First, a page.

Does the state—including the Central Valley—stand to benefit from more dams, as McCarthy suggests? The question isn’t as easy as it seems. Dams carry a harsh environmental impact and immense upfront costs that some experts believe offer diminishing returns. Furthermore, the best spots are already taken, as every major river in the state is dammed.

Still, I’ve heard many water experts, from small towns in the Central Valley to the loftiest offices of Sacramento, say that increased surface storage (by building smaller dams, raising existing ones, or even flooding valleys) should be part of the state’s portfolio of water solutions (others include conservation, recycling, desalination, groundwater recharge, and stricter regulations on groundwater pumping).

There is no single answer to the state’s water woes, and whether and how to build effective dams aren’t simple questions. Groundwater banking systems, for example, may prove to be a less harmful and more cost-effective way to increase storage capacity. But carefully considered water storage projects may be one among many solutions.

Building them, however, will require a funding stream separate from high-speed rail. Which gets to the more basic hole in McCarthy’s dams-or-trains argument. Here’s what he wrote in a USA Today op-ed in July:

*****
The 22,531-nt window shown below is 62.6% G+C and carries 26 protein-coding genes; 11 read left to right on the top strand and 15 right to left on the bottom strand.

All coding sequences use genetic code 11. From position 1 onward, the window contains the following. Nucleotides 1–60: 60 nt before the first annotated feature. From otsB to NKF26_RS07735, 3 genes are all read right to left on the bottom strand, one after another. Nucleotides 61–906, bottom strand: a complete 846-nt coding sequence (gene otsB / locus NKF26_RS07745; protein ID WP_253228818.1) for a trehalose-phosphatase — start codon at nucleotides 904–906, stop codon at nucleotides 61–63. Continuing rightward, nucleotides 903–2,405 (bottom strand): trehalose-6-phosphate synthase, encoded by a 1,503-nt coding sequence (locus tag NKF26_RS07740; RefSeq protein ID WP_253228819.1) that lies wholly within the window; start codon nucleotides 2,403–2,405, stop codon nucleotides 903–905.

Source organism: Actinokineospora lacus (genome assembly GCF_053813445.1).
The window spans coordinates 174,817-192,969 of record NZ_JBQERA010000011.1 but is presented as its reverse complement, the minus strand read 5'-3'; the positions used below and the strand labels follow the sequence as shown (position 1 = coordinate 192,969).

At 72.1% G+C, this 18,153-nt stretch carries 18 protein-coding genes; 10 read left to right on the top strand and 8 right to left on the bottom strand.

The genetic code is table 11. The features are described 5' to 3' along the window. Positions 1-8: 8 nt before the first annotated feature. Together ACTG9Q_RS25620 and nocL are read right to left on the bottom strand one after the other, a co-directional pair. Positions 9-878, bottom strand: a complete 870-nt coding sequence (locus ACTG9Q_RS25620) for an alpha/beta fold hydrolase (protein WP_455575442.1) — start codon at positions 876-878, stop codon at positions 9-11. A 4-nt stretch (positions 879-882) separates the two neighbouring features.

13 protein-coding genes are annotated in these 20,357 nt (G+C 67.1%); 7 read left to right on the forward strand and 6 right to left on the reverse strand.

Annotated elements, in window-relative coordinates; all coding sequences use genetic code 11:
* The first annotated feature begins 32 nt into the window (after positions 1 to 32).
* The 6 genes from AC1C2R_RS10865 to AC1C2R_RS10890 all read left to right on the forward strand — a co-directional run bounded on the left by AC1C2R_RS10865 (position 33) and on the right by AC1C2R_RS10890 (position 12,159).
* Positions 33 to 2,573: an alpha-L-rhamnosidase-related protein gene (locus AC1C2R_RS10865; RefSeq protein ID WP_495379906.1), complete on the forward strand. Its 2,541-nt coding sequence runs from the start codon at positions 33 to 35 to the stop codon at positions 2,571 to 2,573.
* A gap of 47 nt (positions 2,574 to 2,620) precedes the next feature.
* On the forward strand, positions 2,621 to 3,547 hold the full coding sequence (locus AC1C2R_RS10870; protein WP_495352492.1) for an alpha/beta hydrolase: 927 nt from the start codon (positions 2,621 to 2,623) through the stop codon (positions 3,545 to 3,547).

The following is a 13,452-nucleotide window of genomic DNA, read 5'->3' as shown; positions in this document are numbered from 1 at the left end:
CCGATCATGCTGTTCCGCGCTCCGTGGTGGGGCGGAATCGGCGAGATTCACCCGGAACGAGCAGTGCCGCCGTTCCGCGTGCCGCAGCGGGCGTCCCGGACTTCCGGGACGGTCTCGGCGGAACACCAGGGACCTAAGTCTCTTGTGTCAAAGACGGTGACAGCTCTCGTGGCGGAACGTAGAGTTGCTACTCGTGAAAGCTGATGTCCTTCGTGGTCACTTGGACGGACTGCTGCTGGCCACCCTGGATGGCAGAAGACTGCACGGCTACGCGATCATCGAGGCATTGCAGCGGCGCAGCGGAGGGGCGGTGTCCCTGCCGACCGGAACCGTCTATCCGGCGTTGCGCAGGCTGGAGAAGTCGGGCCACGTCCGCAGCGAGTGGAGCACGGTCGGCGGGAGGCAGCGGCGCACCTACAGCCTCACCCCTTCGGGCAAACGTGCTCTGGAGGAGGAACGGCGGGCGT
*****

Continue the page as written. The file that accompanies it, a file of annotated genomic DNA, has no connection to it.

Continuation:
By some estimates, current federal and state money earmarked for high-speed rail, combined with funding from the recent water bond, would be almost enough to raise three dams and build two new reservoirs in our state.

In general, you can’t just switch money between different pots of government funding. California cap-and-trade funds directed towards high-speed rail construction, for example, can’t just be redirected towards dam construction without a ton of lawsuits. Nor can state lawmakers simply redirect billions of dollars from President Obama’s 2009 economic stimulus package that accounted for much of the rail project’s initial funding base.

“You can figure out what somebody would have to do to change all that,” Dan Richard, the High Speed Rail authority’s chairman, told the Sacramento Bee. “By the way, we would end up owing the federal government what they gave us.”

So where could money for water engineering projects come from? In 2014, California voters approved a $7.5 billion water bond that sets aside $2.7 billion for water storage. PBS writes: “Several projects are vying for that money, including a plan to raise Shasta Dam by 18 feet, even though the present lake rarely fills.”

There are also many other things that Central Valley representatives should be championing to address the drought’s serious human and economic impacts. Besides storing, conserving, and recycling water, they should be advocating for better educational opportunities, bilingual training programs for jobs outside the fields, and increased access to health care. Small towns could use state grants to update and improve their drinking water systems, which the drought has also affected.

Water is not simple, and neither are the needs of a rapidly growing state. McCarthy’s simplistic, billboard-inspired campaign falls seriously short of a roadmap for the future of the complex, embattled region.